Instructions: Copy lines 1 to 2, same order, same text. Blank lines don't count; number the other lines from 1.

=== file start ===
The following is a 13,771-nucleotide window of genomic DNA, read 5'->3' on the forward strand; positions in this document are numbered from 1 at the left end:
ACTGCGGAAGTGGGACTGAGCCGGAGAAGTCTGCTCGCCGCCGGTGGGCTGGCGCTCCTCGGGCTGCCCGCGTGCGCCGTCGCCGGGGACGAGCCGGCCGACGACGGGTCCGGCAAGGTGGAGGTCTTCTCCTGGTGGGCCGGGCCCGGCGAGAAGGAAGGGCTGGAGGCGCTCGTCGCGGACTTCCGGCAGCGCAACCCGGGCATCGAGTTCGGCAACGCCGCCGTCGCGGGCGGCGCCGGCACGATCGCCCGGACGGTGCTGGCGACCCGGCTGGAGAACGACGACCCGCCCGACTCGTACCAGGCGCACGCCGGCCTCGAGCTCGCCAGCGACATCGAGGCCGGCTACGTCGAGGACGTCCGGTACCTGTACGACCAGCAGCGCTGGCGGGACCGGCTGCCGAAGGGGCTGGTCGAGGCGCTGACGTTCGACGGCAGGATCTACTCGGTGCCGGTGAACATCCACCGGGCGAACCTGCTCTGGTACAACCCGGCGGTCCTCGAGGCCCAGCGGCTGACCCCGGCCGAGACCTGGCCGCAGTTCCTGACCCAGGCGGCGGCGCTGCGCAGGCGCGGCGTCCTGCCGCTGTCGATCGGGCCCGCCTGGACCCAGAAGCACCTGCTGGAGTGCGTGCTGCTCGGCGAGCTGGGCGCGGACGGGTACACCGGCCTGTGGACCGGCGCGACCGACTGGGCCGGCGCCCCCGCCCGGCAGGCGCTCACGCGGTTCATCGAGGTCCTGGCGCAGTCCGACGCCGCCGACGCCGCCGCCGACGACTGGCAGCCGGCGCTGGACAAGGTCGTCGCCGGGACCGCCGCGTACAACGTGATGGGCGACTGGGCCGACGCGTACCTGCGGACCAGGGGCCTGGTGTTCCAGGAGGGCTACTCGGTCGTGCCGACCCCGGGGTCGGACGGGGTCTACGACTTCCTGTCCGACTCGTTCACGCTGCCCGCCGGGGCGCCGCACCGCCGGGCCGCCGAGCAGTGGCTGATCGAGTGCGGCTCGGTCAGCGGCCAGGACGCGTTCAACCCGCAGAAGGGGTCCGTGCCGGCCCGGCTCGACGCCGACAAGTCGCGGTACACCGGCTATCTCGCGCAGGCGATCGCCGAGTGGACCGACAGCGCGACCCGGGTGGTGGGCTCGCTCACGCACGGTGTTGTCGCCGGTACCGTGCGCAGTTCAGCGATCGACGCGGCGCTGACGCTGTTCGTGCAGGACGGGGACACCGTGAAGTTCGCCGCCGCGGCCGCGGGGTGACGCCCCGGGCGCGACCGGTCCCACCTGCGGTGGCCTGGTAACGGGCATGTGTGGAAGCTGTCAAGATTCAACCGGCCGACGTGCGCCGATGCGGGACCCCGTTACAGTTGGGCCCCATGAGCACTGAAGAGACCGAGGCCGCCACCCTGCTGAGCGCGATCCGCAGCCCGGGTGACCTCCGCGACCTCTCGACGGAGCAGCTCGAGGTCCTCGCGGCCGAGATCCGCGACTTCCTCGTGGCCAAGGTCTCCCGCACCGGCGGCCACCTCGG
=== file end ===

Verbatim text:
The following is a 13,771-nucleotide window of genomic DNA, read 5'->3' on the forward strand; positions in this document are numbered from 1 at the left end:
ACTGCGGAAGTGGGACTGAGCCGGAGAAGTCTGCTCGCCGCCGGTGGGCTGGCGCTCCTCGGGCTGCCCGCGTGCGCCGTCGCCGGGGACGAGCCGGCCGACGACGGGTCCGGCAAGGTGGAGGTCTTCTCCTGGTGGGCCGGGCCCGGCGAGAAGGAAGGGCTGGAGGCGCTCGTCGCGGACTTCCGGCAGCGCAACCCGGGCATCGAGTTCGGCAACGCCGCCGTCGCGGGCGGCGCCGGCACGATCGCCCGGACGGTGCTGGCGACCCGGCTGGAGAACGACGACCCGCCCGACTCGTACCAGGCGCACGCCGGCCTCGAGCTCGCCAGCGACATCGAGGCCGGCTACGTCGAGGACGTCCGGTACCTGTACGACCAGCAGCGCTGGCGGGACCGGCTGCCGAAGGGGCTGGTCGAGGCGCTGACGTTCGACGGCAGGATCTACTCGGTGCCGGTGAACATCCACCGGGCGAACCTGCTCTGGTACAACCCGGCGGTCCTCGAGGCCCAGCGGCTGACCCCGGCCGAGACCTGGCCGCAGTTCCTGACCCAGGCGGCGGCGCTGCGCAGGCGCGGCGTCCTGCCGCTGTCGATCGGGCCCGCCTGGACCCAGAAGCACCTGCTGGAGTGCGTGCTGCTCGGCGAGCTGGGCGCGGACGGGTACACCGGCCTGTGGACCGGCGCGACCGACTGGGCCGGCGCCCCCGCCCGGCAGGCGCTCACGCGGTTCATCGAGGTCCTGGCGCAGTCCGACGCCGCCGACGCCGCCGCCGACGACTGGCAGCCGGCGCTGGACAAGGTCGTCGCCGGGACCGCCGCGTACAACGTGATGGGCGACTGGGCCGACGCGTACCTGCGGACCAGGGGCCTGGTGTTCCAGGAGGGCTACTCGGTCGTGCCGACCCCGGGGTCGGACGGGGTCTACGACTTCCTGTCCGACTCGTTCACGCTGCCCGCCGGGGCGCCGCACCGCCGGGCCGCCGAGCAGTGGCTGATCGAGTGCGGCTCGGTCAGCGGCCAGGACGCGTTCAACCCGCAGAAGGGGTCCGTGCCGGCCCGGCTCGACGCCGACAAGTCGCGGTACACCGGCTATCTCGCGCAGGCGATCGCCGAGTGGACCGACAGCGCGACCCGGGTGGTGGGCTCGCTCACGCACGGTGTTGTCGCCGGTACCGTGCGCAGTTCAGCGATCGACGCGGCGCTGACGCTGTTCGTGCAGGACGGGGACACCGTGAAGTTCGCCGCCGCGGCCGCGGGGTGACGCCCCGGGCGCGACCGGTCCCACCTGCGGTGGCCTGGTAACGGGCATGTGTGGAAGCTGTCAAGATTCAACCGGCCGACGTGCGCCGATGCGGGACCCCGTTACAGTTGGGCCCCATGAGCACTGAAGAGACCGAGGCCGCCACCCTGCTGAGCGCGATCCGCAGCCCGGGTGACCTCCGCGACCTCTCGACGGAGCAGCTCGAGGTCCTCGCGGCCGAGATCCGCGACTTCCTCGTGGCCAAGGTCTCCCGCACCGGCGGCCACCTCGG